Project Number: 5010-42000-042-00-D
Project Type: Appropriated
Start Date: Jan 19, 2011
End Date: Jan 18, 2016
The overall goal of this research project is to enhance food safety by developing methods to reduce levels of trichothecenes and other mycotoxins that occur in grain crops as a result of infection by Fusarium graminearum (sexual stage, Gibberella zeae) and related trichothecene-producing species of Fusarium. FHB is a world-wide threat to grain producers and consumers, due to the loss in yield and to the presence of trichothecenes and other mycotoxins in the grain. As the world’s population continues to increase, the need to reduce mycotoxins in grain will increase. Development of methods to reduce mycotoxin contamination in grain will be enhanced through elucidation of the molecular genetic mechanisms that control mycotoxin production in F. graminearum and related fusaria, that control plant-fungal interactions, and that detoxify or otherwise modify mycotoxins. The objectives and proposed research are as follows: Objective 1: Identify and characterize mycotoxin detoxification genes as a mechanism to reduce/eliminate the toxins in grain-based food and feed; Objective 2: Determine the genetic bases and ecological significance of variation in types of trichothecene mycotoxins produced by Fusarium; Objective 3: Identify and characterize plant genes that affect biosynthesis of trichothecenes and other mycotoxins produced by Fusarium.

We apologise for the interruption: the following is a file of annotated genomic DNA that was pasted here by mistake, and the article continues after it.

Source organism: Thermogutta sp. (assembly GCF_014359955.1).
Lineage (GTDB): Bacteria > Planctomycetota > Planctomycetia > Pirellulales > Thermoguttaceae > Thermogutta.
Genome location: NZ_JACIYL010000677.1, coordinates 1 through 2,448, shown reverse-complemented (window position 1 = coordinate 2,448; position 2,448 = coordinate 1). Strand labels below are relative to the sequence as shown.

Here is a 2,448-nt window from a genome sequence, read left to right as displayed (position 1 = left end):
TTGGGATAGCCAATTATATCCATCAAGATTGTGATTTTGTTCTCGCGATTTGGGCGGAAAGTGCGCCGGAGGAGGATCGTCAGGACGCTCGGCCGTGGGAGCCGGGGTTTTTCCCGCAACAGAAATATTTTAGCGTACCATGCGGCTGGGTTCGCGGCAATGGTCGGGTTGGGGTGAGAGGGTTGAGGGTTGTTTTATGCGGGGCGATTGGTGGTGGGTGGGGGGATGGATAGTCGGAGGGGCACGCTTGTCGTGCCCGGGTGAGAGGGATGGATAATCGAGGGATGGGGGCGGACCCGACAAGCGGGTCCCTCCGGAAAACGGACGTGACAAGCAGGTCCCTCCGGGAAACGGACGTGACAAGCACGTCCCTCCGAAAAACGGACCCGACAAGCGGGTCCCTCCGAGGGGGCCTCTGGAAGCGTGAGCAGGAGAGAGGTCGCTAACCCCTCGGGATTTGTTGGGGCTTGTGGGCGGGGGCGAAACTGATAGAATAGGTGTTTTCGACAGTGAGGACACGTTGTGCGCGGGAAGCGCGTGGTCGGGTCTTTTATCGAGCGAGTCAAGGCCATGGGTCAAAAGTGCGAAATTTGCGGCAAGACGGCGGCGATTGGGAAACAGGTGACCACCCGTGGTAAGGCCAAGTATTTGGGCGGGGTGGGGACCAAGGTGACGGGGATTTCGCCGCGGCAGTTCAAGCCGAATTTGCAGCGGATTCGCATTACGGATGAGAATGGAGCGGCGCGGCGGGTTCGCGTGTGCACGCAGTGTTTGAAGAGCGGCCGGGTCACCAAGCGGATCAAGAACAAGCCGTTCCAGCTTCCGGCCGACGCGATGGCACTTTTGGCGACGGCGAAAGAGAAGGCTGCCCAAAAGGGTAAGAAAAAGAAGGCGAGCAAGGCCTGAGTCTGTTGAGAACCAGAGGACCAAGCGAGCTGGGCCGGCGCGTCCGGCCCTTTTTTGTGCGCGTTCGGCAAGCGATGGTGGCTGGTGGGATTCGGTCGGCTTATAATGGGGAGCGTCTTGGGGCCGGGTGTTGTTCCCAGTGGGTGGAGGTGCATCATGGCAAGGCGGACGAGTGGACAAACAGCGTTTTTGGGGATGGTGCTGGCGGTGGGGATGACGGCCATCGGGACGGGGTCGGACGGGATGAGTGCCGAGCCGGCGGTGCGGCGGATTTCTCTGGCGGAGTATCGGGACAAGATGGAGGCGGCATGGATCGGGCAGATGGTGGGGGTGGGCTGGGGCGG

With a growing world population, access to safe food for all consumers, both domestic and international, will continue to be a global priority. In recent years, the world has experienced an increase in mycotoxin contamination of grains due to climatic and agronomic changes that encourage fungal growth during cultivation. One approach to reduce mycotoxin contamination of food and feed is to prevent preharvest infection of crop plants by mycotoxin-producing fungi. An alternative approach is to modify mycotoxins present in crops in order to render them nontoxic and safe for consumption by humans and animals. Fusarium head blight (FHB) is one of the most important diseases of wheat and other cereal grains worldwide. It reduces yield and quality and results in contamination of grain with trichothecene mycotoxins. The disease is caused by Fusarium graminearum as well as other trichothecene-producing species of Fusarium. The primary goal of the proposed research is to reduce levels of trichothecenes and other mycotoxins through studies that reveal how plants, the fungus Fusarium, and mycotoxins interact during infection. We expect to identify novel genes that modify, detoxify, or otherwise confer resistance to mycotoxins and to study the physiological and molecular role of mycotoxin production on the ability of Fusarium to infect wheat and other crops. We also will examine the genetic bases and ecological significance of variation in types of mycotoxins produced by Fusarium. Knowledge from these studies will contribute to development of strategies to control FHB, thereby protecting our food supply from mycotoxins. This technology will ultimately benefit other scientists, small grain breeders, stakeholders in the food and feed industry, and regulatory agencies such as the Center for Disease Control, U.S. Food and Drug Administration, Federal Grain Inspection Service, and Food Safety Inspection Service.